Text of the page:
Korea crisis: UN's Ban warns of 'serious implications'
UN Secretary General Ban Ki-moon has appealed to North Korea to change course, saying it has "gone too far" in its rhetoric.
He said he was concerned any "unwanted crisis" on the Korean peninsula would have "very serious implications".
The warning came hours after South Korea's foreign minister said the North had shifted a missile with "considerable range" to its east coast.
Pyongyang earlier renewed threats of a nuclear strike against the US.
However, its missiles are not believed to be capable of carrying nuclear warheads.
White House spokesman Jay Carney described the threats as "regrettable but familiar", adding the US was taking "all the necessary precautions".
Mr Ban told a news conference in Madrid that "nuclear threat is not a game, it's very serious... I think they [North Korea] have gone too far in their rhetoric".
He called on all parties in the crisis to "calm down the situation and engage in dialogue".
Meanwhile, Russia said Pyongyang's attempts to "violate decisions of the UN Security Council are categorically unacceptable".
"This radically complicates, if it doesn't in practice shut off, the prospects for resuming six-party talks," foreign ministry spokesman Alexander Lukashevich said in a statement on Thursday.
The talks involving North and South Korea, the US, Russia, China and Japan were last held in late 2008.
Japan said it was co-operating closely with the US and South Korea to monitor the North's next move.
Government spokesman Yoshihide Suga earlier told reporters that Japan was braced for a "worst-case scenario".
The US has responded to North Korea's statements by moving missile defence shields to Guam.
The Pentagon said the shield on its Pacific island territory would be ready within weeks, adding to warships already sent to the area.
The North has previously named Guam among a list of possible targets for attack that included Hawaii and the US mainland.
Japanese and South Korean reports had suggested on Wednesday that the missile being moved by the North was a long-range one with a capability of hitting the US west coast.
However, experts believe the North's most powerful rocket, which it test-fired last December, has a range of 6,000km (3,700 miles) and can reach no further than Alaska.
South Korean Defence Minister Kim Kwan-jin played down concerns that the missile could target the US mainland, and said the North's intentions were not yet clear.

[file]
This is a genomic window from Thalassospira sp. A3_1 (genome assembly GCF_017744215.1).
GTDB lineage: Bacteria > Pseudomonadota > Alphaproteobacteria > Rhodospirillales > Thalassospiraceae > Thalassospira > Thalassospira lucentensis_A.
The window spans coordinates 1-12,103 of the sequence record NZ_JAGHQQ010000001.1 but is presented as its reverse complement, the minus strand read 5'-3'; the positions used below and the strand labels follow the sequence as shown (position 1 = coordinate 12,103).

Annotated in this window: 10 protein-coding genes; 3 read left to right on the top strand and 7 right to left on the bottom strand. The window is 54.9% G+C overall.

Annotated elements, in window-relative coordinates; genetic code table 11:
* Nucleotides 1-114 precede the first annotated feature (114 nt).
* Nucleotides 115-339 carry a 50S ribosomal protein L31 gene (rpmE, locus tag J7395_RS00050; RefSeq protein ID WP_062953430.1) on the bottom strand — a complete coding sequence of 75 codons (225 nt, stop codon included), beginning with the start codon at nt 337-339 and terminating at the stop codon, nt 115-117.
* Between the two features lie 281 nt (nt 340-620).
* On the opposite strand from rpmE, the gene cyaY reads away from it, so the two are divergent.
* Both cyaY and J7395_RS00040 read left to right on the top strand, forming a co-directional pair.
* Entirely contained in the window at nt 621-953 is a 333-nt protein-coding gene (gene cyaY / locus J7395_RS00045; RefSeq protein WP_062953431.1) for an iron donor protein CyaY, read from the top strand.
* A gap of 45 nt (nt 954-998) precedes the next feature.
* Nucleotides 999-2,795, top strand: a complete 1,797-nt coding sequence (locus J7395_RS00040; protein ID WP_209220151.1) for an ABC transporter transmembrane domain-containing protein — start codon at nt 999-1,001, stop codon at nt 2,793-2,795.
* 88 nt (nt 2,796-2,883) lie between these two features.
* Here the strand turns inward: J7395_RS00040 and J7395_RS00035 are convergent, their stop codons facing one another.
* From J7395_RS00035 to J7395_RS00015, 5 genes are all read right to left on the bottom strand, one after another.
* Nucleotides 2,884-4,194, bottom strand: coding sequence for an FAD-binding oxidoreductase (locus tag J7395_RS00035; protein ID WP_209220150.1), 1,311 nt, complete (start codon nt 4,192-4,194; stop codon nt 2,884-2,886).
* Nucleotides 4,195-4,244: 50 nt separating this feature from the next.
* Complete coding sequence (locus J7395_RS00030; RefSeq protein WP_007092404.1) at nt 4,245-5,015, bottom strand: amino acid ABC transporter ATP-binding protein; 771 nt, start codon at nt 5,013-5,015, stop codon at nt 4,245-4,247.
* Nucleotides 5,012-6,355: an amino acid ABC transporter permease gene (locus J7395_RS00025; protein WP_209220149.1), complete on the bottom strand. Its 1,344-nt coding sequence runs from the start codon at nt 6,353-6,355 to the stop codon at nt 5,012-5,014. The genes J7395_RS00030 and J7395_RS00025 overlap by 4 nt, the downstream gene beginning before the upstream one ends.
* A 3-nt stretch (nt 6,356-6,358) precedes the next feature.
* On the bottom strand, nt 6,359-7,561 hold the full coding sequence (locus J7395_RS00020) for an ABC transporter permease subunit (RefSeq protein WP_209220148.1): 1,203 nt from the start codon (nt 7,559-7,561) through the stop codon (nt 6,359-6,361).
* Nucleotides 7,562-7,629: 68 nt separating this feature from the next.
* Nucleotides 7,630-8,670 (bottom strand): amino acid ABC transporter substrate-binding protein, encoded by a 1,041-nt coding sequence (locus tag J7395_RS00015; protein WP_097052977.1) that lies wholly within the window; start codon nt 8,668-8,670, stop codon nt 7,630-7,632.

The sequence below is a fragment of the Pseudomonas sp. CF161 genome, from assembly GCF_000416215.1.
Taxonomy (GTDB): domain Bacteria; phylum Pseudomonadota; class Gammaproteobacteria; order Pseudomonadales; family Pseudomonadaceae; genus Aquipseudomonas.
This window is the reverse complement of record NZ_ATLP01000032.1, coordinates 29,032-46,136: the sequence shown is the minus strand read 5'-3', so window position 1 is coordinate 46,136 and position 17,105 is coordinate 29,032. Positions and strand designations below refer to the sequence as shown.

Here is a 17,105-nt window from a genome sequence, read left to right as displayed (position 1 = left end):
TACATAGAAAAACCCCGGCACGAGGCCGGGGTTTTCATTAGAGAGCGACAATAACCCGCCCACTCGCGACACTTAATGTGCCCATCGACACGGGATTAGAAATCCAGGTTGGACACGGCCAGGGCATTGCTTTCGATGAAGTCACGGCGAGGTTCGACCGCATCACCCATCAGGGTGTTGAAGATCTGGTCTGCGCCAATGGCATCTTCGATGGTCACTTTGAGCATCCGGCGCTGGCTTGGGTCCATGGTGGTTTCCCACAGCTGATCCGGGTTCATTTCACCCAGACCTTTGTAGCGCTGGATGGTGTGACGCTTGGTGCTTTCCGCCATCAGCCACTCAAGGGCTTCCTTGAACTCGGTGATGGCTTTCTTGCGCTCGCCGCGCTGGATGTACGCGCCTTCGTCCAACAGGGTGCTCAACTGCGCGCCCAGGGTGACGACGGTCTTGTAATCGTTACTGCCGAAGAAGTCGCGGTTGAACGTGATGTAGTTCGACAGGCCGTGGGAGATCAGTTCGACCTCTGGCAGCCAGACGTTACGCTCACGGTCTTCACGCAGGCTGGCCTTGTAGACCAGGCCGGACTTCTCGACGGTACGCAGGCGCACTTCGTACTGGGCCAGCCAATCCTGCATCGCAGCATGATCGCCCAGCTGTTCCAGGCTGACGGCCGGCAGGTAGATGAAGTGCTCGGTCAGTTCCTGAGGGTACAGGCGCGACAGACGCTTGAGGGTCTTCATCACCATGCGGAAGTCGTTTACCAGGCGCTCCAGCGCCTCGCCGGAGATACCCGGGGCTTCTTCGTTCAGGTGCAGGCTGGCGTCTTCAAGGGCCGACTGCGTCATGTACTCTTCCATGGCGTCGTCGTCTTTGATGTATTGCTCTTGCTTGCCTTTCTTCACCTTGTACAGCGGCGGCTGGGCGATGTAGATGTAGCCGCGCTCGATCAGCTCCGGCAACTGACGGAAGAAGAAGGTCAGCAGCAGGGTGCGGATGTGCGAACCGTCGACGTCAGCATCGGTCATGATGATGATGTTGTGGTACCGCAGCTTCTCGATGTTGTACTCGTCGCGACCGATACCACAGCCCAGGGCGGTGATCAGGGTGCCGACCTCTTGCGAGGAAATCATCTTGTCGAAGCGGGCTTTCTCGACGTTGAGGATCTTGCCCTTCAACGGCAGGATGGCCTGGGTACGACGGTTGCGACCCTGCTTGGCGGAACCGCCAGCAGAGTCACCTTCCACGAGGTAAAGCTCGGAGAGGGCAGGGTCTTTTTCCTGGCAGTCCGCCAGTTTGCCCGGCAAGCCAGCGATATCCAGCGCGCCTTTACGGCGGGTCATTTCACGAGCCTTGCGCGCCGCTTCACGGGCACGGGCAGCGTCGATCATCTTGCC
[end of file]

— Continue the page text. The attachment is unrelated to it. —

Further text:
Mr Kim told MPs in a parliamentary defence committee meeting that the missile had "considerable range".
Analysts have interpreted Mr Kim's description as referring to the Musudan missile, estimated to have a range up to 4,000km. Guam would be within that range.
Declaration of war
The North is believed to have its main military research centres in the east.
It has test-fired missiles from there before, and its three nuclear weapons tests were carried out in the east.
Despite its belligerent rhetoric, North Korea has not taken direct military action since 2010, when it shelled a South Korean island and killed four people.
But in recent weeks it has threatened nuclear strikes and attacks on specific targets in the US and South Korea.
It has announced a formal declaration of war on the South, and pledged to reopen a mothballed nuclear reactor in defiance of UN Security Council resolutions.
In its latest statement, attributed to a military spokesman, the North appeared to refer to continuing military exercises between the US and South Korea in which the US has flown nuclear-capable bombers over the South.
The statement said the "ever-escalating US hostile policy towards the DPRK [North Korea] and its reckless nuclear threat will be smashed".
It promised to use "cutting-edge smaller, lighter and diversified nuclear strike means of the DPRK" and said the "merciless operation of its revolutionary armed forces in this regard has been finally examined and ratified".
The US Department of Defense said on Wednesday it would deploy the ballistic Terminal High Altitude Area Defense System (Thaad) to Guam in the coming weeks.
The Thaad system includes a truck-mounted launcher and interceptor missiles.
US officials recently also announced that the USS John McCain, a destroyer capable of intercepting missiles, had been positioned off the Korean peninsula.
Some analysts say Pyongyang's angry statements are of more concern than usual because it is unclear exactly what the North hopes to achieve.
As well as the angry statements, the North has also shut down an emergency telephone line between Seoul and Pyongyang and stopped South Koreans from working at a joint industrial complex in the North.
The Kaesong complex, one of the last remaining symbols of co-operation between the neighbours, is staffed mainly by North Koreans but funded and managed by South Korean firms.